There are, I understand, people who can drive around a mesa in the American Southwest and come upon a vast, stunning expanse of pure Western landscape and not hear the music from The Magnificent Seven in their heads. Sad, but true. The catchiness and ubiquity of Elmer Bernstein’s thrumming music (which Marlboro licensed for their TV campaign peddling a manly, nicotine-loaded lifestyle) is so definitive it instantly summons up the Old West—or at least the cinematic version—in its first few beats. That music is the Western movie.
Bernstein’s score is amusingly hinted at during the remake of The Magnificent Seven, but you’ll have to wait until the end credits for a full nostalgic airing of the main theme. The original music is too heroic and unconflicted for a 21st-century Western, which Antoine Fuqua’s new film certainly is: Multicultural in its casting and pointedly political in its choice of bad guy, The Magnificent Seven is a 2016 movie all the way. In fits and starts, it also manages to be a pretty enjoyable Western. Its status as a retread need not automatically disqualify it; John Sturges’ 1960 hit was itself a remake, of Akira Kurosawa’s world-beating masterpiece Seven Samurai. The new film retains the shape of the story: A bounty hunter named Sam Chisholm (Denzel Washington) is hired by the citizens of a besieged small town. Will he defend them from a ruthless businessman (Peter Sarsgaard) whose predations include cold-blooded murder?
Of course he will, if he can hire six gunmen to help. Joining first is a gambler (Chris Pratt)—introduced with a Clint Eastwood cheroot clenched between his teeth—who needs to get his horse out of hock. In this film the Guardians of the Galaxy star is the go-to player for comedy, of which there is a surprising amount. Chisholm also snags a Mexican outlaw (Manuel Garcia-Rulfo); a former Confederate sharpshooter (Ethan Hawke) and his Asian knife-throwing pal (Byung-hun Lee, from I Saw the Devil) and a Comanche loner (Martin Sensmeier). Filling out the septet is a burly, Bible-quoting crackpot (Vincent D’Onofrio, just flat out going for it); he needs at least two more scenes to really reach his potential.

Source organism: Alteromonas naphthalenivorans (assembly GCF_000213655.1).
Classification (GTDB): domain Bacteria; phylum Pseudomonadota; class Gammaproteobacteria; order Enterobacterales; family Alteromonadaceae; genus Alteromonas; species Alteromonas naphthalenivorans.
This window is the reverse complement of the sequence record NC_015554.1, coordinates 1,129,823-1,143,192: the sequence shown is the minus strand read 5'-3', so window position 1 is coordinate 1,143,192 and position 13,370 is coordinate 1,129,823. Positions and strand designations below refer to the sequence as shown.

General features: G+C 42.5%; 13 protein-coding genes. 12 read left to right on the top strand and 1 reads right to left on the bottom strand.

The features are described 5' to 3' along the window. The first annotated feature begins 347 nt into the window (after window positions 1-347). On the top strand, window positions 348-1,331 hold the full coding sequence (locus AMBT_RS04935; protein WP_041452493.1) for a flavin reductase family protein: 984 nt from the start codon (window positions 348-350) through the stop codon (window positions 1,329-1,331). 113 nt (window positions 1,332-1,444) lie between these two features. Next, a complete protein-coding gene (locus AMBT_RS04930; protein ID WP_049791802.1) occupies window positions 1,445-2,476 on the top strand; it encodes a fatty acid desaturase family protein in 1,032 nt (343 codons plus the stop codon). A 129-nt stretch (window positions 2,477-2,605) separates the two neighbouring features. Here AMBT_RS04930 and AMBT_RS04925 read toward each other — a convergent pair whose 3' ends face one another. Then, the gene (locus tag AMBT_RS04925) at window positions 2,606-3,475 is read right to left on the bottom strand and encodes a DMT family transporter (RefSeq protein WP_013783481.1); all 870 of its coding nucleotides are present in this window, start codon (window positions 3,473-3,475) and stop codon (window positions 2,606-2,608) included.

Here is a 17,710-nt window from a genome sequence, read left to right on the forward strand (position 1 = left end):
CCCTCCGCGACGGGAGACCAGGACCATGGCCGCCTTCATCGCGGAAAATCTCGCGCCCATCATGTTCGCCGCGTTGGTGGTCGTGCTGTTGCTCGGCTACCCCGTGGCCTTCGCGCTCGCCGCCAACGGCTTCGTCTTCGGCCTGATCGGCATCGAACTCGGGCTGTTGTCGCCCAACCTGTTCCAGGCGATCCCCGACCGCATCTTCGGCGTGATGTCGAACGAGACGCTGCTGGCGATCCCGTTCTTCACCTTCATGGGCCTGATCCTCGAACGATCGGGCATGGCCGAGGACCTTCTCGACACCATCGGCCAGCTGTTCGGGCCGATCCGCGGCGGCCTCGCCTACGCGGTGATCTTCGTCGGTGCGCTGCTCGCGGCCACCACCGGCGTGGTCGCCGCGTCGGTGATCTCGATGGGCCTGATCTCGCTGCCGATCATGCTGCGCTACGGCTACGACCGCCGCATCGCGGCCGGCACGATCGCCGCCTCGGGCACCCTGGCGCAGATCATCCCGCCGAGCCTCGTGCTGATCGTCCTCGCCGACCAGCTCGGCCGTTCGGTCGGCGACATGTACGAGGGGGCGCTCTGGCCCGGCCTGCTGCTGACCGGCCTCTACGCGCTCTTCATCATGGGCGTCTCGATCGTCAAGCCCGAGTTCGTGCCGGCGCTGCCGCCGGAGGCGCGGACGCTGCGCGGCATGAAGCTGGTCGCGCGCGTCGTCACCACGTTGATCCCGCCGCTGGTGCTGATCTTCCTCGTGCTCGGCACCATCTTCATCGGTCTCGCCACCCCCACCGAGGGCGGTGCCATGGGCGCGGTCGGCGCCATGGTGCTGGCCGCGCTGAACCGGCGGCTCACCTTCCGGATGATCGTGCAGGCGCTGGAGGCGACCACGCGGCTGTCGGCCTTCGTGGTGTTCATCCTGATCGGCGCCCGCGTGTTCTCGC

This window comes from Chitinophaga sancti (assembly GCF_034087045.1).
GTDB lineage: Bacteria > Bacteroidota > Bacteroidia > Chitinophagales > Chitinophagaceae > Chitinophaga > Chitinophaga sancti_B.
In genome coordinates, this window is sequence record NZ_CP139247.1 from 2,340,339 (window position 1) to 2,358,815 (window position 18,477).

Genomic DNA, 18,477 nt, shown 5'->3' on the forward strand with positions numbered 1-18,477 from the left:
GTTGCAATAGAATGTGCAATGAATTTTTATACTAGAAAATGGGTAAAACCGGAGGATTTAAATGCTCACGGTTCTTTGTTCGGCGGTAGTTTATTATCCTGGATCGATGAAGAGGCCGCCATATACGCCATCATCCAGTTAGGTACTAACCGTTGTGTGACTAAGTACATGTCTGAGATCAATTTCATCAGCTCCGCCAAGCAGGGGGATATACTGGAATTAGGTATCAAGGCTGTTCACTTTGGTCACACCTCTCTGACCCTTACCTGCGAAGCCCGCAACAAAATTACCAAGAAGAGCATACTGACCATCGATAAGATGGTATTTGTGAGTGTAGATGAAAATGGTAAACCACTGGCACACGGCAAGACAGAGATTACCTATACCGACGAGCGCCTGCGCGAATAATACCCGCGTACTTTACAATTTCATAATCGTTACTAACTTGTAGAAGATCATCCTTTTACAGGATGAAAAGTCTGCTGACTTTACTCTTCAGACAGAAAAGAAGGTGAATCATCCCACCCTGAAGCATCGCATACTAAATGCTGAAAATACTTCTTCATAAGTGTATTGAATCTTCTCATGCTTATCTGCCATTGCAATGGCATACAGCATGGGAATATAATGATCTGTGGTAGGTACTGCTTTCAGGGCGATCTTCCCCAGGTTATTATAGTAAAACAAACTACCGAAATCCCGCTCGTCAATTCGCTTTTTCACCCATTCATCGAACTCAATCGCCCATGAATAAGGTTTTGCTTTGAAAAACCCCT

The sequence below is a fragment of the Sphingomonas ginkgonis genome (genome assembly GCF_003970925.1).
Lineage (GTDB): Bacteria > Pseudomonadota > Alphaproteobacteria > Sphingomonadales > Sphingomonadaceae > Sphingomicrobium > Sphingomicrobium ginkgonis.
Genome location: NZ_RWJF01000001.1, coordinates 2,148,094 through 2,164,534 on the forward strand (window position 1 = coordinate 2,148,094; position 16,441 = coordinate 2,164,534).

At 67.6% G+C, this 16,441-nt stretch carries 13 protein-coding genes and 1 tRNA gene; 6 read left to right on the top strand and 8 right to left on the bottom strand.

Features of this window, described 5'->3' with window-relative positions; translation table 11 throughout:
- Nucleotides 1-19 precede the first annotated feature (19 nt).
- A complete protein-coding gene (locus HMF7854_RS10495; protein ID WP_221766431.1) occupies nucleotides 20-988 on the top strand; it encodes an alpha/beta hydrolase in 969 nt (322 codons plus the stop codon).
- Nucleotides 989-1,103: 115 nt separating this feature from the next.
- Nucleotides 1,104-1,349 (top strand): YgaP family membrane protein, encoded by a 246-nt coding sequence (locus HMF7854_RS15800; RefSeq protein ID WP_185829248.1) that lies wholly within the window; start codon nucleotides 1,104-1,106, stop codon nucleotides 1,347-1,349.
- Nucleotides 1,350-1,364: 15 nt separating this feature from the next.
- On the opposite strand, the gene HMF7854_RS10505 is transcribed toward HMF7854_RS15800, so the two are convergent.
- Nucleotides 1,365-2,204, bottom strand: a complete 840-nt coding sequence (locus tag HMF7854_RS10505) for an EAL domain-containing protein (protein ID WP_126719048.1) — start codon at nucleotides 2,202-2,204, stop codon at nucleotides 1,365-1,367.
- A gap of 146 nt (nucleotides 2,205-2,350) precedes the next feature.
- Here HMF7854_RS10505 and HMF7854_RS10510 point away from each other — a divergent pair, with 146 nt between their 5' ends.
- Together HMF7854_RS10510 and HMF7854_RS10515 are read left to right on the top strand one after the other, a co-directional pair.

The script, by Richard Wenk and True Detective mastermind Nic Pizzolatto, has some intriguing moments, but its mode is extremely broad. Even the character names practically need quotation marks around them: Hawke’s shellshocked dandy is named Goodnight Robicheaux, Sarsgaard’s cartoonishly sneering villain is Bartholomew Bogue, and Sensmeier’s lethal Indian is called Red Harvest. We have entered into Marvel Comics territory here. But these heroes are not super, and they can be killed—a reminder of the mortal underpinning that superhero movies consistently lack. A couple of the demises are among the movie’s best moments, in fact.
Fuqua worked with Denzel Washington on Training Day and The Equalizer, so it’s a little surprising that—gratifying as it is to see a black-clad Washington striding down Main Street for the showdown—his star power doesn’t pop more here. But then Fuqua doesn’t have a great nose for movie-movie pleasure. The 1960 film is very, very slow, but Sturges understood the importance of juicing up the character introductions and assigning identifying traits (nobody ever forgets James Coburn’s entrance as a knife-tosser). In the remake, those bread-and-butter scenes feel fumbled or half-hearted. In genre terms, The Magnificent Seven doesn’t get the Western the way recent offerings such as The Homesman or Slow West or even the zombie-riffic Bone Tomahawk do.
Some of the pictorial views are fine (the location shooting around Baton Rouge has something to do with the novelty of certain landscapes, I assume), and if you like to see galloping horses and men with shotguns tumbling from saloon balconies, that’s here. So some of the once-common pleasures of watching a Western are in place, even though I too often found myself thinking, “Ah, you almost nailed that moment—almost.” Close, but no cheroot. The Magnificent Seven. Rated PG-13. Opens in multiple theaters Fri., Sept. 23.